It is possible to choose several types of liquid valves. Each has advantages as well as disadvantages. In general, a two-way valve is selected for applications that require the stopping and starting of flow. A three-way valve is useful where it is necessary to select one liquid or another, or to mix two liquids.
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In poppet solenoid valves, the liquid flows around the plunger, spring, and the internals of the body of the valve. It is therefore a valve that has a high internal volume and is not well swept, meaning there could be significant carryover. Poppet valves are good at handling crystals, and they seal at high pressures. When made from the right grades of stainless steel, the valves can be highly resistant to bleach and other chemicals. When an application calls for no carryover, it is best to choose an isolation valve.
Diaphragm isolation valves often look like a poppet valve, but instead of the fluid flowing through the body, spring, and actuator, a diaphragm is placed such that the poppet pushes on one side while the fluid is on the other side, thereby isolating the fluid. The valves thus have very low carryover, and the components on the nonliquid side of the valve do not have to be chemically compatible with the fluid. The valves can have very small internal volumes and typically do not handle high pressures well. They also tend to have slow response times because the diaphragm, which has low inertia, has to be moved. Diaphragms are typically made out of Teflon, EPDM, or FKM.
Another kind of isolation valve is the rocker isolation valve. In this type of valve construction, a solenoid acts on a rocker assembly that pivots, sealing first one seat and then the other seat. It has more internal volume than a diaphragm isolation valve but less than a poppet valve. It is typically less well swept than a diaphragm isolation valve. The valve is small, so the design is more compact, which is an advantage in some situations. However, the valves tend to have lower pressure ratings compared with poppet valves and tend to have more carryover than diaphragm isolation valves.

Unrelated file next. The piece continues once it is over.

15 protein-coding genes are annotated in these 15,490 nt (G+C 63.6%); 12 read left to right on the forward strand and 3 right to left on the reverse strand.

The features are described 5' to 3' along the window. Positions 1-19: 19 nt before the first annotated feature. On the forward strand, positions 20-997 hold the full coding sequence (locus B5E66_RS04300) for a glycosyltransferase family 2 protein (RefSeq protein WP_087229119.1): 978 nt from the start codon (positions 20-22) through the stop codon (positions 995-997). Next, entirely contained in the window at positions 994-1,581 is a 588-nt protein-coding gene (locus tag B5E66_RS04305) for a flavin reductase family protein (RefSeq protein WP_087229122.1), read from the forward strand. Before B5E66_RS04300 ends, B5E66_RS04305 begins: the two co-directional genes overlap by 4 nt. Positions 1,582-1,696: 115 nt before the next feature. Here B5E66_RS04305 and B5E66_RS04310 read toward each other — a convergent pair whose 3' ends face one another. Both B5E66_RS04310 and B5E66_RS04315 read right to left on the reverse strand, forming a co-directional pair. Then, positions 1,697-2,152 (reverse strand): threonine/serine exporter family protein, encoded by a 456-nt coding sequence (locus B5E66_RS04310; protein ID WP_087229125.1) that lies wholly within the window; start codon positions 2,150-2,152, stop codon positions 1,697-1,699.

Pinch valves allow no contact between the valve and the fluid. Tubing containing the fluid is placed in a channel in the valve, and the valve pinches the tubing to stop flow. The valves are inexpensive and have no carryover. However, over time the tubing begins to shed particles which can clog the system or contaminate the fluid. Time fatigue can cause the tubing to restrict flow. The tubing does not open completely when the valve opens. The tubing also wears out quickly, which means that pinch valves have higher maintenance costs.
Donald S. McNeil, BA., MBA, is senior product manager for Parker Hannifin Corp.’s Precision Fluidics Division. He has more than 25 years of experience developing laboratory instruments for clinical diagnostics and analytical chemistry. Previous positions include product management at Beckman Coulter, Bio-Rad Laboratories and Veeco Instruments. E-mail him at email@example.com.